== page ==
Thu. Oct 29th, 2020
Ancient engravings from former French College of St. Augustine to be put on display in Stara Zagora

The collection of the museum of the former French College of St. Augustine, put together in the course of decades by the monks, will be on display at the Art Gallery in Stara Zagora until 20 October, the Bulgarian news agency BTA reports. Most of the works are copper engravings made in the studios of the Сhаlсоgrаfуе dе Lоuvrе over a period of almost 200 years – from the 18th up until the turn of the 20th century.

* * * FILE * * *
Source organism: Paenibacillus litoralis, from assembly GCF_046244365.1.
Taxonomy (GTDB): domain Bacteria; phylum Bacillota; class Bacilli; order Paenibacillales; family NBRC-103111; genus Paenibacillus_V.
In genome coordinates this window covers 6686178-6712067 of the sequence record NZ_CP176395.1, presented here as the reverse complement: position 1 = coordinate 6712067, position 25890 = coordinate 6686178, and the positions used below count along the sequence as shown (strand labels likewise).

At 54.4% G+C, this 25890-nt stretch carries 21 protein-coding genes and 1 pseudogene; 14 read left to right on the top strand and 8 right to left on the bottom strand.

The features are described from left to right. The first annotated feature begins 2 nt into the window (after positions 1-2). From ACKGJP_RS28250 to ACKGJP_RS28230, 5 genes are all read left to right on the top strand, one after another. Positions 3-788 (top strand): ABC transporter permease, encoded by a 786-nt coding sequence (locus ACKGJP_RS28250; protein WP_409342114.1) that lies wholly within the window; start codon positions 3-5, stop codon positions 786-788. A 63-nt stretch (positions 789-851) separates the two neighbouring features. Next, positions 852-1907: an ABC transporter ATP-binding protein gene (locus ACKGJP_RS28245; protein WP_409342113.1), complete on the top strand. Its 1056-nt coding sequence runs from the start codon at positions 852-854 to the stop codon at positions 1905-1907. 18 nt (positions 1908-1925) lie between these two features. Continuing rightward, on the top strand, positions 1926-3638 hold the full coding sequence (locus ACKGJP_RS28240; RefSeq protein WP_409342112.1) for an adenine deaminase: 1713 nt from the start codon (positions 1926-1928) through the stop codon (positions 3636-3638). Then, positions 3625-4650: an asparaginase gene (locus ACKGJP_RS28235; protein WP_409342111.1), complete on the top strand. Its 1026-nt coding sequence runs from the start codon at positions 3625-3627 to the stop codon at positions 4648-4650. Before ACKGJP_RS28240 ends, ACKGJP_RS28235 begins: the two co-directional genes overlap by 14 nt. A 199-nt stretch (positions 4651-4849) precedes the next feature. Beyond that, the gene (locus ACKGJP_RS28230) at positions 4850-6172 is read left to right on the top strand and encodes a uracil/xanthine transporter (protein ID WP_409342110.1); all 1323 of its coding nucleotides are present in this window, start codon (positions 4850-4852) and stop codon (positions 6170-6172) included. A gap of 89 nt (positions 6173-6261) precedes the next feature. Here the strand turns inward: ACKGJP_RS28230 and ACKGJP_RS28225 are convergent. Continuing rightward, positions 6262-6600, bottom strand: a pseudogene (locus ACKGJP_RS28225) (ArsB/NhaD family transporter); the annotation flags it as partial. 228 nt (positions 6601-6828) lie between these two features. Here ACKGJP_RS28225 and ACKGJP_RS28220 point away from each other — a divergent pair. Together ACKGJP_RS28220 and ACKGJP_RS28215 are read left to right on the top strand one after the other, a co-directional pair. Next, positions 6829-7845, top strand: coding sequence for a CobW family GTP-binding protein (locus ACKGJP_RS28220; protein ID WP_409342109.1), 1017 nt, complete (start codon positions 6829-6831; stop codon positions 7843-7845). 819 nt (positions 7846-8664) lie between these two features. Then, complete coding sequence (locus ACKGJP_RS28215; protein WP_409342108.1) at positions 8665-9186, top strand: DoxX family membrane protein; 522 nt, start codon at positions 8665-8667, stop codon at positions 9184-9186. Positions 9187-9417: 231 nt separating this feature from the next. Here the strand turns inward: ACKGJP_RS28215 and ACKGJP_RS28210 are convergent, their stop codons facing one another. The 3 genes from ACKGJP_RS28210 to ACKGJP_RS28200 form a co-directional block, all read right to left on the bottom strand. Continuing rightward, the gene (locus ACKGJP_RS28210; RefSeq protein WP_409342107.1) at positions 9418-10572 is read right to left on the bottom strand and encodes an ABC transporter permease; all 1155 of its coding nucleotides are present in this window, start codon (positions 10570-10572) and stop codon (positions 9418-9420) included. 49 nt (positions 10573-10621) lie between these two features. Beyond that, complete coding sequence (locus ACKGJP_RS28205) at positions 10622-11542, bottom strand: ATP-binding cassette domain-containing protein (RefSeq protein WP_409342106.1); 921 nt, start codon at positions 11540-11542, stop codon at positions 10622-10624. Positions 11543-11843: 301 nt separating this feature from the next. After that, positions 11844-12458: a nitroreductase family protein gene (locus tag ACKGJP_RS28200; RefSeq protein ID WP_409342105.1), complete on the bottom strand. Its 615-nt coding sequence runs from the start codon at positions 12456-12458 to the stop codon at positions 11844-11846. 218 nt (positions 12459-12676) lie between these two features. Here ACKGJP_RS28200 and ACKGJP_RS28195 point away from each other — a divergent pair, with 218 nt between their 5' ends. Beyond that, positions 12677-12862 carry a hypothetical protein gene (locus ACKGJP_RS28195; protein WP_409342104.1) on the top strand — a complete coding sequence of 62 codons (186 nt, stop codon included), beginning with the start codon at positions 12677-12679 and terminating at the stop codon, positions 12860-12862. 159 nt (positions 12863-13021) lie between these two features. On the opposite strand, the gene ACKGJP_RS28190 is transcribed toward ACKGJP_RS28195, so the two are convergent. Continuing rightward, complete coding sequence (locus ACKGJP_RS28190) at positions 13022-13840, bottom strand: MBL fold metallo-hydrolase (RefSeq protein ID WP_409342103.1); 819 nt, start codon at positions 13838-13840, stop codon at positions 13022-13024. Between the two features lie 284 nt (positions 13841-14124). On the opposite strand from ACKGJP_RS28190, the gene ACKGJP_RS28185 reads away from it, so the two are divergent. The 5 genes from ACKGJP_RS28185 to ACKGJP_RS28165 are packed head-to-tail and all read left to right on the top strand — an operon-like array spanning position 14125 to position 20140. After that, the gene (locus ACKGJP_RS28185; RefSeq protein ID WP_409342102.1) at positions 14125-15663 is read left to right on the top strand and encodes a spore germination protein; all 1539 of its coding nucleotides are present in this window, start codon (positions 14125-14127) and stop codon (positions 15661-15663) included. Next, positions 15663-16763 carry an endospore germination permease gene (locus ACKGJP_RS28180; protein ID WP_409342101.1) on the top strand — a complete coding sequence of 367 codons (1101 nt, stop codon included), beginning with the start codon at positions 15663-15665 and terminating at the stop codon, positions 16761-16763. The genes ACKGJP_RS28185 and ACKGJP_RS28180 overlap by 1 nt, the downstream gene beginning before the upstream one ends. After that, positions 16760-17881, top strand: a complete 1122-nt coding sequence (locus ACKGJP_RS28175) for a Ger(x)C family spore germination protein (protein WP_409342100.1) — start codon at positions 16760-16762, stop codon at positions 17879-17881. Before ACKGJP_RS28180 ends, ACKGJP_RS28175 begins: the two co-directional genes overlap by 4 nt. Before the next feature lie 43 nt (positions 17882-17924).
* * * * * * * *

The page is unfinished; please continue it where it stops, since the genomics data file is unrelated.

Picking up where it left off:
<p>The French  College of St. Augustine was created  in Plovdiv by the order of the Assumptionists on 3 January, 1884. The  congregation of the Assumptionists was founded in 1850 by father Emanuel d’Alzon /1818-1880/, <span>vicar general of the diocese in  Nimes, France and headmaster of Collège de l'Assomption from which the name of  the new catholic order was derived. The order was blessed by Pope Pius IX to  pursue an educational mission in the Eastern part of Europe, which was part of  the Ottoman Empire. </span></p>    <p>Before  Bulgaria’s liberation, in 1863, a catholic school opened doors in the town –  St. Andrew, making Plovdiv the first mission of the Assumptionists. The  teachers at the school were monks who had graduated from elite educational  establishments in Western Europe – the Sorbonne in Paris, the Gregorian  University in Rome. Dozens of prominent figures from the arts and the world of  business earned their education there – painter Tsanko Lavrenov, renowned  Kapellmeister Georgi Shagunov, leading public figure and émigré Pierre Rouve (Petar Uvaliev). The St. Augustine College was closed  down on 1 September, 1948. The monks, who were foreigners, were expelled from  the country, and the Bulgarians were sent to the concentration camp at Belene.</p>    <br/></span>
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